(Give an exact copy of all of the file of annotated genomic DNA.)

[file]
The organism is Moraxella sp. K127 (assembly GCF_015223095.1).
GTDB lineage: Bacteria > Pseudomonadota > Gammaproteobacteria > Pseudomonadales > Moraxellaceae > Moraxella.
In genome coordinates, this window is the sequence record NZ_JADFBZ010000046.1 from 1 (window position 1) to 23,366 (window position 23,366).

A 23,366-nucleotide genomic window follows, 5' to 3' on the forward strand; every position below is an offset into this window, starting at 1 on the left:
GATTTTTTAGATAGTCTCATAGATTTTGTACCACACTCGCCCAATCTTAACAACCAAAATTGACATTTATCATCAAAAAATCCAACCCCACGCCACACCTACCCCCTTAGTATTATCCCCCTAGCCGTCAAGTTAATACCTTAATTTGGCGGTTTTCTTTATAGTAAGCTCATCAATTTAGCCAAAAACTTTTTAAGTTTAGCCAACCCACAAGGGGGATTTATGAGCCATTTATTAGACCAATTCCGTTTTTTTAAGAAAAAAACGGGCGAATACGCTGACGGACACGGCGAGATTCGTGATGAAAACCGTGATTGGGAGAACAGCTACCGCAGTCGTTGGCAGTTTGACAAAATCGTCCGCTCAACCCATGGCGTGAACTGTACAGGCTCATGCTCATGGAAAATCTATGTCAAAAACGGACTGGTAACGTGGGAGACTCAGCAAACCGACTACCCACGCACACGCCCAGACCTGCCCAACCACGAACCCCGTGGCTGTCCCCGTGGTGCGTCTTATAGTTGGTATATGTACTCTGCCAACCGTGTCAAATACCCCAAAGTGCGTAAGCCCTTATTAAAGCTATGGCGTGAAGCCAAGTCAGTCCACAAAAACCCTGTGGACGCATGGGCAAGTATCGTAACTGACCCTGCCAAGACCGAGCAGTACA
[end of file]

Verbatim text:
The organism is Moraxella sp. K127 (assembly GCF_015223095.1).
GTDB lineage: Bacteria > Pseudomonadota > Gammaproteobacteria > Pseudomonadales > Moraxellaceae > Moraxella.
In genome coordinates, this window is the sequence record NZ_JADFBZ010000046.1 from 1 (window position 1) to 23,366 (window position 23,366).

A 23,366-nucleotide genomic window follows, 5' to 3' on the forward strand; every position below is an offset into this window, starting at 1 on the left:
GATTTTTTAGATAGTCTCATAGATTTTGTACCACACTCGCCCAATCTTAACAACCAAAATTGACATTTATCATCAAAAAATCCAACCCCACGCCACACCTACCCCCTTAGTATTATCCCCCTAGCCGTCAAGTTAATACCTTAATTTGGCGGTTTTCTTTATAGTAAGCTCATCAATTTAGCCAAAAACTTTTTAAGTTTAGCCAACCCACAAGGGGGATTTATGAGCCATTTATTAGACCAATTCCGTTTTTTTAAGAAAAAAACGGGCGAATACGCTGACGGACACGGCGAGATTCGTGATGAAAACCGTGATTGGGAGAACAGCTACCGCAGTCGTTGGCAGTTTGACAAAATCGTCCGCTCAACCCATGGCGTGAACTGTACAGGCTCATGCTCATGGAAAATCTATGTCAAAAACGGACTGGTAACGTGGGAGACTCAGCAAACCGACTACCCACGCACACGCCCAGACCTGCCCAACCACGAACCCCGTGGCTGTCCCCGTGGTGCGTCTTATAGTTGGTATATGTACTCTGCCAACCGTGTCAAATACCCCAAAGTGCGTAAGCCCTTATTAAAGCTATGGCGTGAAGCCAAGTCAGTCCACAAAAACCCTGTGGACGCATGGGCAAGTATCGTAACTGACCCTGCCAAGACCGAGCAGTACA